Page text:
Anyway, take comfort in a couple of things. The FIRST race of the “modern era”, the 1921 French Grand Prix, was won by an American, Jimmy Murphy with Ernie Olsen as his Mechanican and they were driving an American car. Technically, that means that the first Le Mans race was ALSO won by an American driving an American car because they were both run on the same track. Dan Gurney was gracious enough to start acknowledging that changing his claim to being the first American to win Le Mans, to him being the second after Jimmy Murphy. What's best though is the Grand Prix/F1 driver with the highest winning percentage of all time is also an American: Jimmy Murphy. He won the 1921 French Grand Prix and placed third at the 1923 Italian Grand Monza, His winning percentage? 500. Jimmy purchased that No. 12 Duesenberg using $6000 of his $35000 cash prize for winning the French Grand Prix. He then put a Harry Miller built engine in it and won the 1922 Indianapolis 500. The No. 12 Duesenberg is in the Indianapolis 500 Museum. It is considered to be the most valuable car in the world being the only one to win both a Grand Prix and a Indianapolis 500. Its estimated value is $65 to $70 Million. By the way, that same Miller engine in Jimmy's car is a lot like that Offenhauser that they were running at Indy up until 1985. That's because Fred was Harry's chief machinist and they are basically the same engines....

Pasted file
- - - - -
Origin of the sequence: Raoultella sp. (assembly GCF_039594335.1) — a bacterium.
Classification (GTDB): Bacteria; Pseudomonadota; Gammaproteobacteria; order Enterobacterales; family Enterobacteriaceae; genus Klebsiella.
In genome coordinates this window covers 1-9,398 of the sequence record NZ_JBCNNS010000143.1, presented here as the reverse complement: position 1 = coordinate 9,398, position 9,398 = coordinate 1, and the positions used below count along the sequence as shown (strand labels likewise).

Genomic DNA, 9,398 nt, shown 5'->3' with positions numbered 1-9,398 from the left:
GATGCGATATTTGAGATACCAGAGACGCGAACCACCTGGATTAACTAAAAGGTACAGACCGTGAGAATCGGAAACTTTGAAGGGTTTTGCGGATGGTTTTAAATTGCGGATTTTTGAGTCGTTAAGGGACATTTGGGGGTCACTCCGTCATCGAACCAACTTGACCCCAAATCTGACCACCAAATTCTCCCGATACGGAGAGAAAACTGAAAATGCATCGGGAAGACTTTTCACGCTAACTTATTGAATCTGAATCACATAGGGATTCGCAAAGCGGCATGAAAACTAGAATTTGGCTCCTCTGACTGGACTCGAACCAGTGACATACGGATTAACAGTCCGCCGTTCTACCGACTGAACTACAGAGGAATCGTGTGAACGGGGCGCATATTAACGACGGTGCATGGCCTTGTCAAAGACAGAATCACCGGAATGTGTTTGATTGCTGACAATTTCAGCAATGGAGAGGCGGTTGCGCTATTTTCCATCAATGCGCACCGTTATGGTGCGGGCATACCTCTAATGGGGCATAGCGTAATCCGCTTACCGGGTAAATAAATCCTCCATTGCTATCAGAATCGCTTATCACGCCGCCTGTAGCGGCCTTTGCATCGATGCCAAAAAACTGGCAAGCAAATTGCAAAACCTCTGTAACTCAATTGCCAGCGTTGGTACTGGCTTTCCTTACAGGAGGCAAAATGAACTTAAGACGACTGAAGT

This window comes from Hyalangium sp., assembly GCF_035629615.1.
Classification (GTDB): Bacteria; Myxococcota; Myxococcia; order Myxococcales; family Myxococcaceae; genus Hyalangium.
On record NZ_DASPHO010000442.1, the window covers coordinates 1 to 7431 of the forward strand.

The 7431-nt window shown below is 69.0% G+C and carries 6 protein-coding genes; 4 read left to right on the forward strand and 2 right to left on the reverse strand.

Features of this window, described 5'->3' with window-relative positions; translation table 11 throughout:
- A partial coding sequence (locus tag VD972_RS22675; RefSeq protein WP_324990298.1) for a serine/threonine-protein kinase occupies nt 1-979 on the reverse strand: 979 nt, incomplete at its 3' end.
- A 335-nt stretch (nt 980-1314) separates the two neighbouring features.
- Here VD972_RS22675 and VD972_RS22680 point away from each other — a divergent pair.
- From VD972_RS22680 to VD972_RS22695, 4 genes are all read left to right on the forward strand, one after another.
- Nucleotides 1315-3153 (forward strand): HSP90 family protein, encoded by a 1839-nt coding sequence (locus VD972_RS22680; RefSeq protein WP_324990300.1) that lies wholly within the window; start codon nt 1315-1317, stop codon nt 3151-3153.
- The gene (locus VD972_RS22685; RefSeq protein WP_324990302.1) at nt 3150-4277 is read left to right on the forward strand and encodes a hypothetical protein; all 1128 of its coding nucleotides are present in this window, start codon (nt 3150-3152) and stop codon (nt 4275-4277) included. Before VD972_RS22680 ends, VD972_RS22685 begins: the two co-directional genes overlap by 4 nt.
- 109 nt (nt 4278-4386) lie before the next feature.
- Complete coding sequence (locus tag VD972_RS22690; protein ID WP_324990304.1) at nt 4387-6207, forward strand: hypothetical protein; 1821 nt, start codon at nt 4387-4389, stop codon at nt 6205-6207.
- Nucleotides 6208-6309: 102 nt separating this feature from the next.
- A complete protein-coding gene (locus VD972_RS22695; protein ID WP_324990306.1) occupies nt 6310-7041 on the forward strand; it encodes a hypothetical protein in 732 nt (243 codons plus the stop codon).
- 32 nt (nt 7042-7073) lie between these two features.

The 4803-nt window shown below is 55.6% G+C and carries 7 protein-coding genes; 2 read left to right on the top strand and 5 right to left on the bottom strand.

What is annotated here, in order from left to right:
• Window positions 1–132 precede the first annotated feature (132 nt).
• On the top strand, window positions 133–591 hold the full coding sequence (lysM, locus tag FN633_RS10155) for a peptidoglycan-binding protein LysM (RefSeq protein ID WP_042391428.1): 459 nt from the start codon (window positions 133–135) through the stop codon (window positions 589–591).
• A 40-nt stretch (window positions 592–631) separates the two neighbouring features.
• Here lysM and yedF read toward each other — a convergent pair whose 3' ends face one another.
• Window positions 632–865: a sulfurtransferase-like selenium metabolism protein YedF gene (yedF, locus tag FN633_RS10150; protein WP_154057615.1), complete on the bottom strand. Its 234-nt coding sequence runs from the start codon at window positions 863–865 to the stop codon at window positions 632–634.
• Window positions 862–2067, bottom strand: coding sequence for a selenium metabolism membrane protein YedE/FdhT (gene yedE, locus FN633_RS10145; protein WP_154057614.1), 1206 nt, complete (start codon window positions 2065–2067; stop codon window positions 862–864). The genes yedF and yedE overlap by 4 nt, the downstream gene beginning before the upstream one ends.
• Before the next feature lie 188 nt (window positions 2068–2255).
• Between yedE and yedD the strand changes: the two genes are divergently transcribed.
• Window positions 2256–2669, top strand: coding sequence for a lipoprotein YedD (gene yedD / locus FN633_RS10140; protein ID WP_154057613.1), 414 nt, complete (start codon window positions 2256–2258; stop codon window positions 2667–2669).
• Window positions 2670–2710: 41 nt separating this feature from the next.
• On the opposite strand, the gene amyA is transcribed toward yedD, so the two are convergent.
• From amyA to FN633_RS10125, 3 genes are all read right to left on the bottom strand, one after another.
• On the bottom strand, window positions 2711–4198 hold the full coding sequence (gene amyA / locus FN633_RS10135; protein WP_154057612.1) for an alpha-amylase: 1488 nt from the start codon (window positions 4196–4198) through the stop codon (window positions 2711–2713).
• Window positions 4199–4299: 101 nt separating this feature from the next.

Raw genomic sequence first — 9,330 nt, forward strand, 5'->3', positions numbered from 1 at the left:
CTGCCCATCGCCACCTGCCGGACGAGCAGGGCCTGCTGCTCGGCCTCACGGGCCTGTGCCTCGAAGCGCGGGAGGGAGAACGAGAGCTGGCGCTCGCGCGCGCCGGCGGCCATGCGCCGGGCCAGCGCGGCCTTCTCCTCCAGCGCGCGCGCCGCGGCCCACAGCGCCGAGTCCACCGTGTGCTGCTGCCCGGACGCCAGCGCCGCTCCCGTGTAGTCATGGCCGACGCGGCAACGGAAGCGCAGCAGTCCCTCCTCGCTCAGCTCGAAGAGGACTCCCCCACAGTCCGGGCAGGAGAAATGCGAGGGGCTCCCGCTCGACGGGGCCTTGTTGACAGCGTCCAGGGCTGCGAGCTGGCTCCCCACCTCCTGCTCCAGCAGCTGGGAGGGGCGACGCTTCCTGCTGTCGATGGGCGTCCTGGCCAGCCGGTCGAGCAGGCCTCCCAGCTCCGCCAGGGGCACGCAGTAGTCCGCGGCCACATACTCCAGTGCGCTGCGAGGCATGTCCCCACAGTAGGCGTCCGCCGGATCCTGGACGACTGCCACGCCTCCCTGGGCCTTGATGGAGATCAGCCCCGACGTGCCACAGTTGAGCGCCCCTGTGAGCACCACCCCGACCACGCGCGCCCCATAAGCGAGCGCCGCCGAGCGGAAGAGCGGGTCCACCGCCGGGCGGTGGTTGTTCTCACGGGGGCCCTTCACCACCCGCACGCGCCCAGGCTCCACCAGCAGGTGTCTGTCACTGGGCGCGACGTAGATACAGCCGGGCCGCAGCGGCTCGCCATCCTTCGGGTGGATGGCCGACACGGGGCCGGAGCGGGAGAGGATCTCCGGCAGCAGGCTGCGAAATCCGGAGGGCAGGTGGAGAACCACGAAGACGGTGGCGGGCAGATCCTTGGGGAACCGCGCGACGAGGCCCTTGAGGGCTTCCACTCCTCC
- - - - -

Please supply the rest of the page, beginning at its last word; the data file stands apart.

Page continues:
Detroit, Michigan


Just watchin' the wheels spin 'round and 'round.

It is fun to watch the wheels spin round & round. 40 years ago Henry Ford II basked in the glow of his $300 Million Renaissance Center. 20 years ago Jack Smith & GM took the Tubes off Ford’s hands for $100 Million.

Now Bill Ford is spending big on Mobility, while the Ford World Headquarters is looking a little dated.

Not sure that I’ll be around for the next rebirth.

Chuck S.
Royal Oak, Michigan


In on the cheap?

St. Louis is adding an “entertainment” urban trolley system that travels from a heavily restaurant, artsy commercial area to the history museum in Forest Park, home of the 1904 World's Fair. On the low down, $51m has been spent so far to install 2.1 miles of dedicated trolley tracks. Two cars of the three total have been delivered and, so far, have been towed around the route by HD pickup trucks to “make sure there is enough clearance”. Every time a snag develops and additional $500k or so is needed to keep the wheels rolling. The line will not become operational until the third car is delivered in order to have a spare to avoid service interruptions. Looks like we got in on the cheap compared to Motor City. Maybe we had fewer fingers in the pie? On a similar note, why didn't they consider trolley replicas based on the available electric or hybrid medium duty truck chassis? You could still make them go Clang, Clang, Clang. More versatility and expand-ability versus dedicated rails, no or near-zero emissions, and not having to work with relic trams. The ones being used in St. Louis came from Germany.

Fred McKenna 
St. Louis, Missouri